The Paschal Christ: The Living Sign of Divine Mercy

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Let us take another look at the Master. You too may find yourself now hearing his gentle reproach to Thomas: ‘Let me have your finger; see, here are my hands. Let me have your hand; put it into my side. Cease your doubting, and believe;’ and, with the Apostle, a sincere cry of contrition will rise from your soul: ‘My Lord, and my God!’ I acknowledge you once and for all as the Master. From now on, with your help,  I shall always treasure your teachings and I shall strive to follow them loyally.

Friends of God, 145

“Put your finger here and see my hands, and bring your hand and put it into my side, and do not be unbelieving, but believe.” Pope St John Paul II in his 1980 encyclical letter “On The Mercy of God,” Dives In Misericordia, observed that modern man is uncomfortable with the idea of mercy. He says, “The word and the concept of ‘mercy’ seem to cause uneasiness in man.” The Pope explained that advances in technology have made man feel as though he is master of the world. He feels so much in control, so powerful, that it seems primitive to call upon God for mercy, as though people were asking for something outmoded, something that they have ceased to need.

We are not strangers to that world of which the Saintly Pope speaks. We ourselves are involved with it on a daily basis. How much have we been influenced by its mentality? For example, if we hear about the desert monks of Christian antiquity, or of modern ascetics, continuously repeating the Psalms, or the “Jesus Prayer,” it might very well make us feel uneasy, because it seems “excessive.” The Jesus Prayer is a confession of Christ as Savior of sinners and a confident plea for His mercy: Lord Jesus Christ, Son of God, have mercy on me, a sinner. The Psalter itself is a fabric woven throughout with cries for mercy.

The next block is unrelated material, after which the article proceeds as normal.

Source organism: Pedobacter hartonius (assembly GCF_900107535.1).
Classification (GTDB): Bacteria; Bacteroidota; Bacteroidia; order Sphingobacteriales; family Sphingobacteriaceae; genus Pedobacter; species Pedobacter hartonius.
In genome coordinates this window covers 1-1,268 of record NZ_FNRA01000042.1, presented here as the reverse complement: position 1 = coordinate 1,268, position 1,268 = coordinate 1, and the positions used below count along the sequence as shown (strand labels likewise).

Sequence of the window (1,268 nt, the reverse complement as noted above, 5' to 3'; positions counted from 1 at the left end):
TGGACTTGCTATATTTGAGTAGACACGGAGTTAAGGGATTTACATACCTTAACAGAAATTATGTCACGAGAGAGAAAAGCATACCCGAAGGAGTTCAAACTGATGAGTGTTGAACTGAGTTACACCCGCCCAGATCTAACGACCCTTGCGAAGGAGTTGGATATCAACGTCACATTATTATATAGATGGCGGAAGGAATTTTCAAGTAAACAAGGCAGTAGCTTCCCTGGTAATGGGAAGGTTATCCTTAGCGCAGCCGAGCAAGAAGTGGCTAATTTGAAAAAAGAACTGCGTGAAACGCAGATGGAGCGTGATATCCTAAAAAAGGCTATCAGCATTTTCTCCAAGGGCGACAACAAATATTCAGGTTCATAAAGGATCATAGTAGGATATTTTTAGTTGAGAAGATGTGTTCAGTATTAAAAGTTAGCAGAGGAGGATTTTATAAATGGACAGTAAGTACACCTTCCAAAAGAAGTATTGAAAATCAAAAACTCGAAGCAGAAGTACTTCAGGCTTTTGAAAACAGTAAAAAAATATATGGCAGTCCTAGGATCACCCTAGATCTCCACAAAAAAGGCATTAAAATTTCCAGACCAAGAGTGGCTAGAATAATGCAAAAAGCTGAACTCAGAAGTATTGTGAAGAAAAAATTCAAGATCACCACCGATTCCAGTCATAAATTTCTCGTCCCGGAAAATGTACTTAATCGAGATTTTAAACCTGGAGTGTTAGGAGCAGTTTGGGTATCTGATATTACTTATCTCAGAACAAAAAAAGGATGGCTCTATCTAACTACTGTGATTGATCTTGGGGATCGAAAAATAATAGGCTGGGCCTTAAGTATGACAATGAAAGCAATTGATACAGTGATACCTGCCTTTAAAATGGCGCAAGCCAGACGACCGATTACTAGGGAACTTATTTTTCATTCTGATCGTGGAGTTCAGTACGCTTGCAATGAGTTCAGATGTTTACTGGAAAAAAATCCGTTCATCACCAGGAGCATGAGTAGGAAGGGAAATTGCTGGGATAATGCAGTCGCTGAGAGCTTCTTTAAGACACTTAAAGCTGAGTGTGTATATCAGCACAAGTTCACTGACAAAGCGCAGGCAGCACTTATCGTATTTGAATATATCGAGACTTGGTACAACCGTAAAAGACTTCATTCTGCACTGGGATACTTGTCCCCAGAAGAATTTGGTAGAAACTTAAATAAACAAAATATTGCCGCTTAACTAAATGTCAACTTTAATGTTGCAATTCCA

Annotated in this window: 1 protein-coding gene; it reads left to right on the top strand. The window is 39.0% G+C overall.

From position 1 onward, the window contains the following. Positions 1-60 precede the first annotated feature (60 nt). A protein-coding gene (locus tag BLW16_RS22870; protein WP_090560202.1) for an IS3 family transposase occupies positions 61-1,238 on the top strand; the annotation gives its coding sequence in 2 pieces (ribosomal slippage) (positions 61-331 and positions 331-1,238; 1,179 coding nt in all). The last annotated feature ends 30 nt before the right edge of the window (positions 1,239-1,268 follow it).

Among the Saints, both ancient and modern, it has never seemed excessive to long continually for God’s mercy, and to plead for it on one’s own behalf, as well as for the whole world. St Josemaria himself often referred to the Christian’s “uninterrupted” dialogue of prayer as evidence of an authentically Christian interior life (cf. The Forge, 572).

In 1873 Blessed John Henry Newman made a similar observation to that of John Paul II. In an address to seminarians, he said that they would eventually be sent as priests into a world that was unique from any past age. No former age has had what the modern world has: the quality of being simply unreligious. Man is rationalistic, self-sufficient, and content to depend upon no “higher power.” Such a world drops mercy from its vocabulary.